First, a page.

“Are Dogs Suffering From Mental Distress?”-by Jan Fennell

Are Dogs Suffering From Mental Distress?

This was the subject of a BBC Radio 2 feature this month and I am sad to say that certainly most dogs do spend most of their life with unnecessary stress and anxiety; why would we do this to our best friends? 

There are many reasons for this. One is that many dog owners have been misguided by online trainers. There is so much rubbish out there that many dog owners can easily be misled, so they fail to recognize the common signs of a dog’s stress.  

Those signs are panting, whining, pacing, overreaction, excessive barking, pulling on a lead, being overly aggressive, jumping up, following their owners around everywhere, destruction in the home, needing to be involved in every activity, constantly seeking attention, ignoring requests; this list could be endless. 

A real problem for the owners of stressed dogs is that they are usually told to focus on the one undesirable, or unacceptable, behaviour. This is a waste of time, and money because each of these behaviours are only symptoms of, and not the real cause of, a dog’s distress.  

As a dog owner you do not have to waste your time on these individual issues, you can instead look directly at the underlying cause of the problems; your dog has been led to believe, inadvertently, that it is the decision maker for the group it lives in; your family. This is a stressful role that we never intended for our dog when we took her, or him, into our home. 

However, the good news is that we can address all of these issues once we understand what we have done to our dog, by unconsciously signalling to them that they are the leader of the group they live with.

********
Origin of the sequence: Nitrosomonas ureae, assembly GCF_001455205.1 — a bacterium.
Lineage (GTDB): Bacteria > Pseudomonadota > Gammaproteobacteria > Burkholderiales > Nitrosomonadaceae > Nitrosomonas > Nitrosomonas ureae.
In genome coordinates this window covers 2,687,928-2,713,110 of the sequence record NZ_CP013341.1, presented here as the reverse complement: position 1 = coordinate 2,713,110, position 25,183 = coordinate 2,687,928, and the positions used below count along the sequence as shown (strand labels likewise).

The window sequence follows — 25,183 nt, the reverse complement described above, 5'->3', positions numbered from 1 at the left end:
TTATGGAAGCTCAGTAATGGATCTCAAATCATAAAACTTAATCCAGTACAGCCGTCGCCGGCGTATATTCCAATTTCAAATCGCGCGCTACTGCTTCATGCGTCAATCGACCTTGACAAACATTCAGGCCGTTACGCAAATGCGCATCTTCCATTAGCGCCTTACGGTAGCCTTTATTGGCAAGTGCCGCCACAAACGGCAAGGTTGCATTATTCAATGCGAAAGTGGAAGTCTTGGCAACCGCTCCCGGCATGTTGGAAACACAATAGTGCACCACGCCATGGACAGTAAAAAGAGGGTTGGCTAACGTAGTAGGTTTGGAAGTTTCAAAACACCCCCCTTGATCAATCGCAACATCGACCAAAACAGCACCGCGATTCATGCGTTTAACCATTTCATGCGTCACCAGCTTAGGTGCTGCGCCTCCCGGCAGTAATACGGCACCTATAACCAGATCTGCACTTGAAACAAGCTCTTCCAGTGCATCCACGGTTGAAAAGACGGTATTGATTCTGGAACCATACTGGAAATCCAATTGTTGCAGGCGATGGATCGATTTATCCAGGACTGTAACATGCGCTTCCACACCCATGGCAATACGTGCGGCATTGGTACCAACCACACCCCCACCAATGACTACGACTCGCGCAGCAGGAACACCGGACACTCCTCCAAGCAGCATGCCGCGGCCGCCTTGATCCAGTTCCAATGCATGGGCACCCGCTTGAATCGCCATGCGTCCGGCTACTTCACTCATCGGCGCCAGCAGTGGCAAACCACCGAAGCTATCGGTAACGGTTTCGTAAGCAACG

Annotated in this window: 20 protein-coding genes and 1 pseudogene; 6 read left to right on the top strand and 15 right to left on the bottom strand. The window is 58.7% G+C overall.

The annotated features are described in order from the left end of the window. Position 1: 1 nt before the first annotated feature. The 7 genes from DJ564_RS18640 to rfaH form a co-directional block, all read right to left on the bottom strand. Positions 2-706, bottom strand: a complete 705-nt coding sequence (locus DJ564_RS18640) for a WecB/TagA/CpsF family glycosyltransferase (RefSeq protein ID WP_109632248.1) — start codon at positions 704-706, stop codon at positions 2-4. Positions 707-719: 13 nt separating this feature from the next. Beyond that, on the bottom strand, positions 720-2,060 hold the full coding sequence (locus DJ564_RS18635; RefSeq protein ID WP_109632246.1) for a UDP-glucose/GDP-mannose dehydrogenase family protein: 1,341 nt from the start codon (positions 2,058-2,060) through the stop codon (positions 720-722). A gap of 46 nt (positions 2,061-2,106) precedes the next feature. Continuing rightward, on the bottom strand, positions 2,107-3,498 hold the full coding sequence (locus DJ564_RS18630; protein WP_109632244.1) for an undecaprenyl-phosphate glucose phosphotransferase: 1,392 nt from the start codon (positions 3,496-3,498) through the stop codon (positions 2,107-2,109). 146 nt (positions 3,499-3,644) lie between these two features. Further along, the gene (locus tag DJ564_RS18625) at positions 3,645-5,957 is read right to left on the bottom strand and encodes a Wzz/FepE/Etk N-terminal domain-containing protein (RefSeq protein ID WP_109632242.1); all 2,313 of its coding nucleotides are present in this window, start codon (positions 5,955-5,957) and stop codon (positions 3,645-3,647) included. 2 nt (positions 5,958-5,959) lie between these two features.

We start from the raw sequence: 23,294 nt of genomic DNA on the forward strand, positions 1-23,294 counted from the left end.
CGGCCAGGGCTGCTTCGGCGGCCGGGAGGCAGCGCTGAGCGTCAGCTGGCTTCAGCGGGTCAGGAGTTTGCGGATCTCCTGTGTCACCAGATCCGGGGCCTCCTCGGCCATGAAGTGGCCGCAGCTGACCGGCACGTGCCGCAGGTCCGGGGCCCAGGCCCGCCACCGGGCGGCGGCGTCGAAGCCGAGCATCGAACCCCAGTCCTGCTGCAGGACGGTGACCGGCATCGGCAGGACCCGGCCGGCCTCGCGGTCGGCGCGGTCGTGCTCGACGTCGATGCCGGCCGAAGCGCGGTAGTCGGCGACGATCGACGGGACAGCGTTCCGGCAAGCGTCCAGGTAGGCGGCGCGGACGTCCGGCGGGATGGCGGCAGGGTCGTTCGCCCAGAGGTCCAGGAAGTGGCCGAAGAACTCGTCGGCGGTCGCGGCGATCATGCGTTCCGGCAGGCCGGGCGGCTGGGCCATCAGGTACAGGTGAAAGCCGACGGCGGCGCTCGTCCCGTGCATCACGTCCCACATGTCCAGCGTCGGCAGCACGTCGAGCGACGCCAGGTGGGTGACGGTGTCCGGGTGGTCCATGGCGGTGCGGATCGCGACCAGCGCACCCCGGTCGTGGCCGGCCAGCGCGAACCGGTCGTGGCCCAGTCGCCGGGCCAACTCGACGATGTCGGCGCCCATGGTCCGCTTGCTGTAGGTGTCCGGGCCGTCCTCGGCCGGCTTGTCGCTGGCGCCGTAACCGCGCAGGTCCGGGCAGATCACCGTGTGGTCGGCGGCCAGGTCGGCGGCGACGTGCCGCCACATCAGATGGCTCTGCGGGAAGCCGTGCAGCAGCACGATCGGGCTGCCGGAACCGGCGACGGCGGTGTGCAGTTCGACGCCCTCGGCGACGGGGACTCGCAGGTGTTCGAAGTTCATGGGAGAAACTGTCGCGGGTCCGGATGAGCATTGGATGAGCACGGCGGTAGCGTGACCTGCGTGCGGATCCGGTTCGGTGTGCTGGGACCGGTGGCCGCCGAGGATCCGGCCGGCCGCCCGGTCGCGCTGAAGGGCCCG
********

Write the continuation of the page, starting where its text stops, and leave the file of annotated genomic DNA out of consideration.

No amount of force, fear, pain, distraction, or coercion used by the people sharing the life of their dog will change this. In fact, traditional ways of working with dogs can make things worse and the smarter the dog is, the more difficult it can be.    

From the moment I started to practice ‘Amichien Bonding’, I saw that even after a few minutes a dog can, and will, begin to calm down and totally relax. This can be seen on my YouTube channel and especially the dogs featured on my earlier television series.  

My method is easy to learn and can be practiced by anyone who chooses to remove the unnecessary burden of leadership from their dog. There are only two requirements: respect for the dog’s nature, and an open mind. 

So, while the answer to the question of whether or not dogs suffer from mental distress, the answer is currently a big YES, however, by using  “Amichien Bonding” we have a simple and assured answer on how to bring peace to our dogs and harmony to our whole family.  


Jan Fennell

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